Furthermore, we used the MC38 model to elucidate mechanisms by which PD-L1 on tumor cells suppresses antitumor immunity. We show that PD-L1 on MC38 tumor cells can directly inhibit CD8+ T cell responses. PD-L1 on MC38 cells reduces CD8+ T cell cytotoxicity and the CD8+ ratio relative to T reg cells. PD-L1 can protect tumor cells on a single-cell basis, indicating a direct but locally restricted interaction with PD-1 expressing CD8+ T cells, which can still kill tumor cells that do not express PD-L1. This results in outgrowth of PD-L1+ tumor cells, and likely explains why patients whose tumors express high levels and percentages of PD-L1 are more sensitive to PD-1 blockade: tumor PD-L1 may render CD8+ TILs sensitive to PD-1 signaling, which can then be blocked therapeutically. Together, our work demonstrates that PD-L1 on tumor cells can exert functionally significant suppressive effects that inhibit antitumor immunity, and is far more than a marker of an ineffective immune response.
Materials and methods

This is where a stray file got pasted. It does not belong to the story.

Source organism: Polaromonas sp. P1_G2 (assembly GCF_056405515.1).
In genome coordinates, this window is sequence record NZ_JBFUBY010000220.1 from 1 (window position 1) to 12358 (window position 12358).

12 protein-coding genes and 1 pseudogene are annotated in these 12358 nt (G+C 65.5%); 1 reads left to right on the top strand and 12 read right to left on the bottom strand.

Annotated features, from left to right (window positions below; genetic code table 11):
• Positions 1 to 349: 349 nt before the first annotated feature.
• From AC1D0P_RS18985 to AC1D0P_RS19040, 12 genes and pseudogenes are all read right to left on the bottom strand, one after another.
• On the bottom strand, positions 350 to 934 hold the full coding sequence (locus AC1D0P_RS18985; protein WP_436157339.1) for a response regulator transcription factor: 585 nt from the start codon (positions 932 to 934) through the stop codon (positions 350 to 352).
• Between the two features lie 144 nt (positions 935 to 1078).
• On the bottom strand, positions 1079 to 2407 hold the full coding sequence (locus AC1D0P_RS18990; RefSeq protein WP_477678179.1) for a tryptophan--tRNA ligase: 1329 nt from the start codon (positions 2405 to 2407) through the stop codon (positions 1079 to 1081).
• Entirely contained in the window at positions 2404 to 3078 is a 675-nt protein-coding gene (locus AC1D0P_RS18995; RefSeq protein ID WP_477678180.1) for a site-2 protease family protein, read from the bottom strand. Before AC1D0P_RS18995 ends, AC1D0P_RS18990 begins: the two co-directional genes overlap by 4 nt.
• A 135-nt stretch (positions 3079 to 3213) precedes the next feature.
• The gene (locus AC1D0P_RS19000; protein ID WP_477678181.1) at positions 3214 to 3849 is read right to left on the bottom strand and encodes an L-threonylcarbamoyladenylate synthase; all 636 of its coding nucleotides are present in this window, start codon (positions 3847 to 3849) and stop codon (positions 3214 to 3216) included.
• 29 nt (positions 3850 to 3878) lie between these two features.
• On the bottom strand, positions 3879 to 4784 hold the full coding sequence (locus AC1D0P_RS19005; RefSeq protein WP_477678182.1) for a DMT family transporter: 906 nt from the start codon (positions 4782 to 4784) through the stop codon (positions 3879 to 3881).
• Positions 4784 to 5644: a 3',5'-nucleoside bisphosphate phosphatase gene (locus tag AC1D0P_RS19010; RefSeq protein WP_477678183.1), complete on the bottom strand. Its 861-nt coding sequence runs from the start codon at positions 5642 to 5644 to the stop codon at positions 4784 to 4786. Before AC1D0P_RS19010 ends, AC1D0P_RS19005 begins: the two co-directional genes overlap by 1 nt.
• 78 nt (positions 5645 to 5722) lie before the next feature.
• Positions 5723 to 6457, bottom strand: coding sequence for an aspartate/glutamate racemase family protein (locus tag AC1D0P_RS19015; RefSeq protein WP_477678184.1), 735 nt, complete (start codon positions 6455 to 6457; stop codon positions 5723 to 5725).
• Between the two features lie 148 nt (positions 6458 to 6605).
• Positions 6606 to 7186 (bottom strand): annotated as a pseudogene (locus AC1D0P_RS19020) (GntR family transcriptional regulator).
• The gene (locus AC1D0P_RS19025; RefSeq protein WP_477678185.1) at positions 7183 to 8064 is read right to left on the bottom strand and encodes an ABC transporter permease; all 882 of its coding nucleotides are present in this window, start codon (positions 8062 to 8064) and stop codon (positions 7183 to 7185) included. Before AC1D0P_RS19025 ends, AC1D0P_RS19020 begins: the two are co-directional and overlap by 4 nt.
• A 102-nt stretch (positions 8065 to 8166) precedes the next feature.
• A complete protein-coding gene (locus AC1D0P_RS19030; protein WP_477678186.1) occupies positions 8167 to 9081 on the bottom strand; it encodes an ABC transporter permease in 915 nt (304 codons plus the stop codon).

6–10-wk-old mice were used for all experiments. WT C57BL/6 mice, C57BL/6-Prf1tm1Sdz/J, and B6.129S2-Tcrαtm1Mom/J mice were originally purchased from The Jackson Laboratory. P14 TCR Tg (Pircher et al., 1989) mice have been previously described. Pdcd1−/−, Cd274−/−, and Pdcd1lg2−/− mice on the C57BL/6 background were generated in the Sharpe laboratory (Latchman et al., 2004; Keir et al., 2006, 2007). Colonies for each strain of mice were maintained in the same animal facility at Harvard Medical School. All experimental mice were housed in specific pathogen–free conditions and used in accordance with animal care guidelines from the Harvard Medical School Standing Committee on Animals and the National Institutes of Health. Animal protocols were approved by the Harvard Medical School Standing Committee on Animals.
Tumor cell lines